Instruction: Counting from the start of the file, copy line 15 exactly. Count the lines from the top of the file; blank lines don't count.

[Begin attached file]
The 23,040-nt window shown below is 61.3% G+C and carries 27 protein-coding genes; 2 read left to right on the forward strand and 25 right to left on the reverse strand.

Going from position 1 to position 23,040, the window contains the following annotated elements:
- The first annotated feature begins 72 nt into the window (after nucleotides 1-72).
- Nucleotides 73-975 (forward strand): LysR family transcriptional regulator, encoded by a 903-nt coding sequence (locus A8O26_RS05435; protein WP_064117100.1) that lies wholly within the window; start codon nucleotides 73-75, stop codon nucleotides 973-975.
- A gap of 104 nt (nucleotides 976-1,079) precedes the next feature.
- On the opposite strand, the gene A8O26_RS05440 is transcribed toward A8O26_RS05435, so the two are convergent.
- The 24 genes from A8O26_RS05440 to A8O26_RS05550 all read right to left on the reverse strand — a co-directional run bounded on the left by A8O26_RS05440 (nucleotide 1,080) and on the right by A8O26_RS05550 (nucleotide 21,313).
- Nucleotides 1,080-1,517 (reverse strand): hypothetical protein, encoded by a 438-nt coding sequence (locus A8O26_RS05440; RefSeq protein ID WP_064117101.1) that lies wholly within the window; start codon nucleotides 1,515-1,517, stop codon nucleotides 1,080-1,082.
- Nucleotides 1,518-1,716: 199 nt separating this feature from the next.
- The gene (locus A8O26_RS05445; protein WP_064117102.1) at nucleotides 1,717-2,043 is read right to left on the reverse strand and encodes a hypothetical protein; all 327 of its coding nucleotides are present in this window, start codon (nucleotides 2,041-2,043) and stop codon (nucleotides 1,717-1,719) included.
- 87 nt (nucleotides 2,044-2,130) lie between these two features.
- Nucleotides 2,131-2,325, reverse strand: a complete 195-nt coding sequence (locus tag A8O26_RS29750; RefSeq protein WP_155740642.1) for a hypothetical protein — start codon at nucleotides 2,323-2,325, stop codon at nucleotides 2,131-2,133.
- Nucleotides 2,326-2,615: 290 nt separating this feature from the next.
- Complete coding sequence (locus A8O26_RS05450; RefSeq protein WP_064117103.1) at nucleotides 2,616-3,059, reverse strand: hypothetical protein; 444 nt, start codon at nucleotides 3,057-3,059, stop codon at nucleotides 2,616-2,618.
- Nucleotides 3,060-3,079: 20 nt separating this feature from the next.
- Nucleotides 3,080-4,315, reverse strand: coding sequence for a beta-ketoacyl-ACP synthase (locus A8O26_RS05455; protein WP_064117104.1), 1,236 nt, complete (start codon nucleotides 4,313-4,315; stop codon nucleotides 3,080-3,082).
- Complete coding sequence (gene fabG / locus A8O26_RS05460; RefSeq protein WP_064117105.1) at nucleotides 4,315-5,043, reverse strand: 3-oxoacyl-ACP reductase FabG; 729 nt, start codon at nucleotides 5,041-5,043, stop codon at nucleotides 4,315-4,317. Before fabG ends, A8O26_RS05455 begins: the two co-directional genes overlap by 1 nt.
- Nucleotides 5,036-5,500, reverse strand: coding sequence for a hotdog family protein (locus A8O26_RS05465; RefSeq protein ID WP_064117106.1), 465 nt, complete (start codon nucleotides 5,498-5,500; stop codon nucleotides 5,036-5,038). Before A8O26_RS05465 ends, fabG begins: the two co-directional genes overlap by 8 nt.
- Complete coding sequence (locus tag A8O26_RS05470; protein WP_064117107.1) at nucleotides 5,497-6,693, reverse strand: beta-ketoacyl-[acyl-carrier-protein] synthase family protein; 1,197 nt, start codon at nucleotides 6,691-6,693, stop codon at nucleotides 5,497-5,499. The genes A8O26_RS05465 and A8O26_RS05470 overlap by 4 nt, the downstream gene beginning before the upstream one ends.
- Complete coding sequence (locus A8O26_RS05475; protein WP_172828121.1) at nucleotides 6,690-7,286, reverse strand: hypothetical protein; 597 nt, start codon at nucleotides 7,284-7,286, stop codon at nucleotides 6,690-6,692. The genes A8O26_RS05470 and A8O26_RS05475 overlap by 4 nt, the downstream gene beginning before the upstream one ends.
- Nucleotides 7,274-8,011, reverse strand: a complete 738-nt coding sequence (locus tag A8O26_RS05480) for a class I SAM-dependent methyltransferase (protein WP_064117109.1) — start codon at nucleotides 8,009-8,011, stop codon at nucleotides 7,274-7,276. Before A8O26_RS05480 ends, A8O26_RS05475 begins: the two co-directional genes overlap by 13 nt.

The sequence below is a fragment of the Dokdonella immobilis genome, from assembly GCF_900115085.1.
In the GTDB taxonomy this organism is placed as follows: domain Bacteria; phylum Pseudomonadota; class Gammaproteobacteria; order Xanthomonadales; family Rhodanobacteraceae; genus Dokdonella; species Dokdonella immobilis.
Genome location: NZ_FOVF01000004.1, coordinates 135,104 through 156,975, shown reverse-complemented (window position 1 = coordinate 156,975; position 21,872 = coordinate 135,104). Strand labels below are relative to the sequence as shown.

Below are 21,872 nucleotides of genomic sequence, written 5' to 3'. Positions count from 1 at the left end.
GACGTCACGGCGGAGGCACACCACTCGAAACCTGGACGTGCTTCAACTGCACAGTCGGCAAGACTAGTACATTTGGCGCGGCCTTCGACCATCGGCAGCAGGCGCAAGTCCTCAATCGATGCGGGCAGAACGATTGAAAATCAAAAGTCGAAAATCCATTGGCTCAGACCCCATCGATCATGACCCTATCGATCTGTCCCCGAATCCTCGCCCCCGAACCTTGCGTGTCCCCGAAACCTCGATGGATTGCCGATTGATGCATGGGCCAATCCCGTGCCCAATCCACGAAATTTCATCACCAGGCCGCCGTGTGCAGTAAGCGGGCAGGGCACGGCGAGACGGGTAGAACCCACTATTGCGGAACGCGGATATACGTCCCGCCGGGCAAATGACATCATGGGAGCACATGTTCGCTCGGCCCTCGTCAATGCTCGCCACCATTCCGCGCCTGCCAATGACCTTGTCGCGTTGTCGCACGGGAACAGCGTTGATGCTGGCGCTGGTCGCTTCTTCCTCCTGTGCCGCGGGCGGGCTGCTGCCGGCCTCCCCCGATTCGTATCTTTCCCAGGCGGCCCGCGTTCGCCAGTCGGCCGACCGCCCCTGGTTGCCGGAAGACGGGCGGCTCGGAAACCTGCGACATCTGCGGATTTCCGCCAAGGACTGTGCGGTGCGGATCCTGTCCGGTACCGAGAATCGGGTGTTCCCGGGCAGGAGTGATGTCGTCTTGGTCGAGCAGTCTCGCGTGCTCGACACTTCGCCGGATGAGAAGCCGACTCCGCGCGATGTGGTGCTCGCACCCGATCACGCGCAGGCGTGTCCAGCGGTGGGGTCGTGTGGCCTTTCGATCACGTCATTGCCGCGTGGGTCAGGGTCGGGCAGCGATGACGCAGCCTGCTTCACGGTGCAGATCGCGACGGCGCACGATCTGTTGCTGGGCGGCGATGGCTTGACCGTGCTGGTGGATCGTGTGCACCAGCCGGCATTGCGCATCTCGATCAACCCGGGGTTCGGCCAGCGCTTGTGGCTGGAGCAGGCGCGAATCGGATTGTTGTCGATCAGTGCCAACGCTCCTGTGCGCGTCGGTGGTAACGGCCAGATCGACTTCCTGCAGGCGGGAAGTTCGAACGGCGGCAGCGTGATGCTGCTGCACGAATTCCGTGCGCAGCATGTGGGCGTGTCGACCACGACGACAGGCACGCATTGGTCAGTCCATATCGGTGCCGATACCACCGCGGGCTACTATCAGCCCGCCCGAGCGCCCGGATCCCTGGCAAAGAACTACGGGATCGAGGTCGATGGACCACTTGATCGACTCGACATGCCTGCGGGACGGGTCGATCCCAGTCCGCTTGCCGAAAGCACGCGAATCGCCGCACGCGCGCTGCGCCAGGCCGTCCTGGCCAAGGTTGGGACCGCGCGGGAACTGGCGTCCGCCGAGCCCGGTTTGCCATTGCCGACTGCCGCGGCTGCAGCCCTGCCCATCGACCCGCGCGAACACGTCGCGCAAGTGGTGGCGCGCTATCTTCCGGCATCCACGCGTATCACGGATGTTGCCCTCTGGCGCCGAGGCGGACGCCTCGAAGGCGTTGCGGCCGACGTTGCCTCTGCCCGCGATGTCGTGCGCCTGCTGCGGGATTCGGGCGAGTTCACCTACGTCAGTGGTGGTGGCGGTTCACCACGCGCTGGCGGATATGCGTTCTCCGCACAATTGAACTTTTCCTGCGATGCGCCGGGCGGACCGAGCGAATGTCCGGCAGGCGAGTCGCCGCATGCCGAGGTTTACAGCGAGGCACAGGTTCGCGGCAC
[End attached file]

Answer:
- Nucleotides 3,060-3,079: 20 nt separating this feature from the next.